Throbbing Tooth Pain
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Table of Contents
- Common Causes of Tooth Pain
- Relieving Tooth Pain
- When to See a Dentist
Toothaches are a common dental ailment, and you may experience minor discomfort because of dental decay, a dental injury or gum disease. But sometimes you develop a throbbing tooth that presents so much pain that you must deal with it immediately.
The pain can scare you because you can’t always be sure of what’s causing it, so you’re not sure how to make it go away.
While you wait to see your dentist for a verdict on the cause and solution, you can use several at-home remedies to help relieve your pain. Monitor your symptoms carefully and be ready to visit your local dental office quickly if you believe your condition isn’t improving and you’re weary of dealing with the discomfort.
Common Causes of Tooth Pain
Intense pain in a tooth usually develops because of a problem with your teeth or gums. The most common causes include:
- An untreated cavity
- A dental abscess
- An infection
- Loose or broken fillings
- Trauma to the tooth from a punch, fall, or other severe impact
- A cracked or broken tooth
- Infected or inflamed pulp inside your tooth
- Inflamed gums or advanced gum disease
Pain can also occur for reasons that have nothing to do with the state of your oral health. Among them:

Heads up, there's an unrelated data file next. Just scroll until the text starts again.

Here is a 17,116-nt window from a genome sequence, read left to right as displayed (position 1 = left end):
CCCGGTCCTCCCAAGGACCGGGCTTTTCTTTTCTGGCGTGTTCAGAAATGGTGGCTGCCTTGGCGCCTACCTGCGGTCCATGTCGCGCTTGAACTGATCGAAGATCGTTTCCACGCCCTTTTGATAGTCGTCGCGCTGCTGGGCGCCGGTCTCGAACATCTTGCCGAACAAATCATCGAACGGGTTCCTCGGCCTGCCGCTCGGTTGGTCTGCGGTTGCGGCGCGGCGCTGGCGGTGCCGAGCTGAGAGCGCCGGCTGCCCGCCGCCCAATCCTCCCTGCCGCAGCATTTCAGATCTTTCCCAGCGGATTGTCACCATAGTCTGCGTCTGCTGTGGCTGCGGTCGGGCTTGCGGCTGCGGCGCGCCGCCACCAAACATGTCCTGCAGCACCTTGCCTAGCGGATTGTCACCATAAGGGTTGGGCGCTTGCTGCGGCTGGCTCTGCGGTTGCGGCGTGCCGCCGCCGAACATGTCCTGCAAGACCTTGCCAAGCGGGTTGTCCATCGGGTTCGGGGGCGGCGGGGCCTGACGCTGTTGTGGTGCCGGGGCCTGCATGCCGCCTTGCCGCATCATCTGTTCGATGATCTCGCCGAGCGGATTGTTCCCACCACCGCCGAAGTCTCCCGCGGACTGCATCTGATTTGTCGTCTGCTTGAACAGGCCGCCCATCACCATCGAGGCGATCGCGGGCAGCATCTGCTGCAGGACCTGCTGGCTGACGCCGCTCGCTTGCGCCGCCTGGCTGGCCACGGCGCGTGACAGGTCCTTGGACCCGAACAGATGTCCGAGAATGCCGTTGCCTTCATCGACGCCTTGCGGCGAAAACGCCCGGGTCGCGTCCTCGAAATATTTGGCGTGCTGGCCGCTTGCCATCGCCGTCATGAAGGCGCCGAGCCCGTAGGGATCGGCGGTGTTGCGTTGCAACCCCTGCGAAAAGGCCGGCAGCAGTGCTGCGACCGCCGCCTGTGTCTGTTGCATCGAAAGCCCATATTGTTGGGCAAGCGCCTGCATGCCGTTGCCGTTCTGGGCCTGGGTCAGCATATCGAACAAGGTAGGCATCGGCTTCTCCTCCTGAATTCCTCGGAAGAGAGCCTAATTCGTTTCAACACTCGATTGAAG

- A recent dental cleaning. People with sensitive teeth might feel a bit sore after a routine cleaning at their dentist’s office.
- Freshly tightened braces. Orthodontists often warn their patients that their teeth may be sensitive for some time after their braces are adjusted.
- Neurological issues. Certain neurological conditions such as trigeminal neuralgia can cause intense facial pain that may be mistaken for tooth pain.
Remedies for Relieving Tooth Pain
Regardless of the underlying cause of your toothache, there are several things you can try to relieve your pain. Home treatments include cold compresses, ice packs, ointments, oral medications and mouth rinses. If your pain is particularly bad, you may want to combine two or more of these remedies.
You can buy several topical ointments containing benzocaine or lidocaine (mild numbing agents) at your local drug store. Some common brand names for these products include:
When applied to the gums at the site of your toothache, these ointments dull your sensation in this area, helping your toothache pain feel less overwhelming.
These products are safe for adults, but the FDA recommends that they not be used on young children due to the risk of them developing a rare condition called Methemoglobinemia. If your child is suffering from a toothache, it is best to choose an alternate remedy.
When to See a Dentist
A throbbing tooth sometimes indicates a more serious problem. If so, these issues will not resolve themselves without professional treatment. Schedule a visit with your dentist immediately if you experience any of the following:
- Pain that does not go away after two or more days
- Pain that does not respond to pain medication
- A fever
- Swelling of the face, jaw, or gums
- Visible damage to the tooth, including chips, cracks, and broken areas
- Sharp pain when you bite down
- Lingering pain when the tooth is exposed to hot or cold temperatures
- A bad taste or smell in your mouth
- Visible pus coming from a sore inside your mouth
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Safely Soothing Teething Pain and Sensory Needs in Babies and Older Children. (May 2018). Food and Drug Administration (FDA).